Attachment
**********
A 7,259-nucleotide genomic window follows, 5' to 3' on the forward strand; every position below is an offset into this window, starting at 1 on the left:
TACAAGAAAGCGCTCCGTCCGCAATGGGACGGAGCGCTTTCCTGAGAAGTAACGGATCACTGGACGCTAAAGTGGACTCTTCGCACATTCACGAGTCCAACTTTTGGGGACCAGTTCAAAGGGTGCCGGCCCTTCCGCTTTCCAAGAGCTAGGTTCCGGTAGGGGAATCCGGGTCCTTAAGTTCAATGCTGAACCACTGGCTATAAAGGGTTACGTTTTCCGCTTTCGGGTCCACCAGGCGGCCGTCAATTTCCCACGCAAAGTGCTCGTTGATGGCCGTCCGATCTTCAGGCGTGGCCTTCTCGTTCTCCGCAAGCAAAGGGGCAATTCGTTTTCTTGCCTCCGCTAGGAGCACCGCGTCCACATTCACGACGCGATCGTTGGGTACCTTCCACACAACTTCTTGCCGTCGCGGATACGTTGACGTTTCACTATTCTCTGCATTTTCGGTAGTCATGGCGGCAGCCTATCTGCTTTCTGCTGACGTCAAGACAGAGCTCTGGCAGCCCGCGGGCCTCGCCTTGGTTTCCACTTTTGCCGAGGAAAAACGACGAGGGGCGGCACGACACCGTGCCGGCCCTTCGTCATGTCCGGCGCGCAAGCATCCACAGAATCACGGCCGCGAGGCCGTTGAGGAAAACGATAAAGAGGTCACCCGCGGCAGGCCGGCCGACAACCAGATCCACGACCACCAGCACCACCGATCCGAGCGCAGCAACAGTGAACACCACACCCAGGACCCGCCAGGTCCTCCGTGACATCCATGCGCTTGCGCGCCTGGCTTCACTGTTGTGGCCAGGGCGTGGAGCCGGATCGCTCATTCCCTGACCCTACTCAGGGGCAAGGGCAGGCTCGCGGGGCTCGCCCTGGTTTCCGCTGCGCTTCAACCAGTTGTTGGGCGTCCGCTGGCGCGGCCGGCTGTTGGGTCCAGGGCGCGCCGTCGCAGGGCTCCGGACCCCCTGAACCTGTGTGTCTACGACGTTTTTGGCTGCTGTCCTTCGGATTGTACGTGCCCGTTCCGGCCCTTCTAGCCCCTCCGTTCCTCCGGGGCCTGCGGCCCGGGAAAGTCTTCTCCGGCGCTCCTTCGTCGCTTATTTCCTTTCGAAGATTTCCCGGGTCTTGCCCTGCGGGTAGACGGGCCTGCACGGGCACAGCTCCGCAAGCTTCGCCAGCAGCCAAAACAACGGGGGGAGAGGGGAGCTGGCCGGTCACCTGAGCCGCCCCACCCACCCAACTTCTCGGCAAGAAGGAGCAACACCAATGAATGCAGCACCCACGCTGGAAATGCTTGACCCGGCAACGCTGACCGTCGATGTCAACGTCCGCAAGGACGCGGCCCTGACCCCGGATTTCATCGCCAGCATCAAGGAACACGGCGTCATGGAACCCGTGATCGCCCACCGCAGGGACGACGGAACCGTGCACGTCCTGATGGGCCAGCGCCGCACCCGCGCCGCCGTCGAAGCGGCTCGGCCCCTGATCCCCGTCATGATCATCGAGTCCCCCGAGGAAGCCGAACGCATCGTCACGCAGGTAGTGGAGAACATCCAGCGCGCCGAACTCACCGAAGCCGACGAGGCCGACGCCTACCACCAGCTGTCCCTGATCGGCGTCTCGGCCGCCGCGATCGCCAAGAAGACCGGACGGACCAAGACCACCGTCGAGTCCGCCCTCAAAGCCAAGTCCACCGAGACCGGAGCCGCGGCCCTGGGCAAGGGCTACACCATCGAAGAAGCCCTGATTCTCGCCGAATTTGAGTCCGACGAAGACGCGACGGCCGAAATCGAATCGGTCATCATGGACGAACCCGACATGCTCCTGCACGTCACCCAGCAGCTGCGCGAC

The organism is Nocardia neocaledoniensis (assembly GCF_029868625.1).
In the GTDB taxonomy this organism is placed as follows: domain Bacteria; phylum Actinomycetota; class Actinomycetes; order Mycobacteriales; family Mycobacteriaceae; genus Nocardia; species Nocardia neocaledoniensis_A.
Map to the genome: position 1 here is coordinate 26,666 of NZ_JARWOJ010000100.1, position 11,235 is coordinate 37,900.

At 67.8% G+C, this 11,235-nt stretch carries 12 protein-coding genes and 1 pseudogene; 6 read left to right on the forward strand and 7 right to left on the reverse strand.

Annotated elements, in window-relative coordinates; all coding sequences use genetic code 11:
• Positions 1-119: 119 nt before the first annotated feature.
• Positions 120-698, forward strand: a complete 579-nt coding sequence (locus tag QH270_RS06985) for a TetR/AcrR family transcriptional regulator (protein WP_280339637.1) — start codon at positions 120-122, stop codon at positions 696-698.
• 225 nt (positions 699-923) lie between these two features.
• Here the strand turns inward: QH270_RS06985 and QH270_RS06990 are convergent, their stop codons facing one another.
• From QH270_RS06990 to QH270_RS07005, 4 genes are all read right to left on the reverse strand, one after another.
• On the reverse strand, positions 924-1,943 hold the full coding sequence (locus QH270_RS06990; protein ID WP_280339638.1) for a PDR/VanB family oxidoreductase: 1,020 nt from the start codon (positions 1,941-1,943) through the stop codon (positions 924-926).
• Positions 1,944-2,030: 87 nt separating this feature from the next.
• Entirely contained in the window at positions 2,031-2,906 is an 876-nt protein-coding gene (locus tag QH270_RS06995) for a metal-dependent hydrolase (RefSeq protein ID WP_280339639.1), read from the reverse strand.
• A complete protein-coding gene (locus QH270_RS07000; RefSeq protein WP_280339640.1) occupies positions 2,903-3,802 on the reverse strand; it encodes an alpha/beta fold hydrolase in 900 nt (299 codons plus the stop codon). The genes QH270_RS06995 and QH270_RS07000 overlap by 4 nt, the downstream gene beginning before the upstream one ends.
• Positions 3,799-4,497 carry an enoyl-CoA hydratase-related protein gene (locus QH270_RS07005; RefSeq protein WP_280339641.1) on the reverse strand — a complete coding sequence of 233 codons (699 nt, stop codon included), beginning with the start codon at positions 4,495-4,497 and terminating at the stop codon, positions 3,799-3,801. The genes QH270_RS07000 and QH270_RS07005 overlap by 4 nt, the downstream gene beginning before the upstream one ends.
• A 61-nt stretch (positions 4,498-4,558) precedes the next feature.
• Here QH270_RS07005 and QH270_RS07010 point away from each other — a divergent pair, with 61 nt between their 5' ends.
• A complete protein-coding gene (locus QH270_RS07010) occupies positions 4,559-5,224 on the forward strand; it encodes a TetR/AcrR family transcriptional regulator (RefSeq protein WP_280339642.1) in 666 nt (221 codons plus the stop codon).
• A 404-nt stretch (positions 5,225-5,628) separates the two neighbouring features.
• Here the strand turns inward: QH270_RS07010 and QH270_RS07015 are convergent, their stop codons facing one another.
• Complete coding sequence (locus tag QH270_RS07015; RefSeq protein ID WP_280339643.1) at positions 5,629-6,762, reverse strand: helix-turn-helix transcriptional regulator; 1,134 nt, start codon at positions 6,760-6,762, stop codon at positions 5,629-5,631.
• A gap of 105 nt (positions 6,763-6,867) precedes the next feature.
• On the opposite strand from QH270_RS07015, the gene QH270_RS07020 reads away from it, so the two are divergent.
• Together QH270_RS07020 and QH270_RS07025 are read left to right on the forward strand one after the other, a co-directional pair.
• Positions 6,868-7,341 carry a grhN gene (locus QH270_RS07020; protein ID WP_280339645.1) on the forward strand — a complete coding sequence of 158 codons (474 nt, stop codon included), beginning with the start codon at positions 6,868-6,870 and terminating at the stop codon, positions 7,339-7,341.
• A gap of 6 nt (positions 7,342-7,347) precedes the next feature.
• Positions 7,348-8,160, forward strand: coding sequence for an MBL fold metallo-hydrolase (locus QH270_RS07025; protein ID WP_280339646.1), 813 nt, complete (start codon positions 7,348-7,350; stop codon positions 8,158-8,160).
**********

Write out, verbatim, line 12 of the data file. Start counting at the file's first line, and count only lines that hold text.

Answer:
• From QH270_RS06990 to QH270_RS07005, 4 genes are all read right to left on the reverse strand, one after another.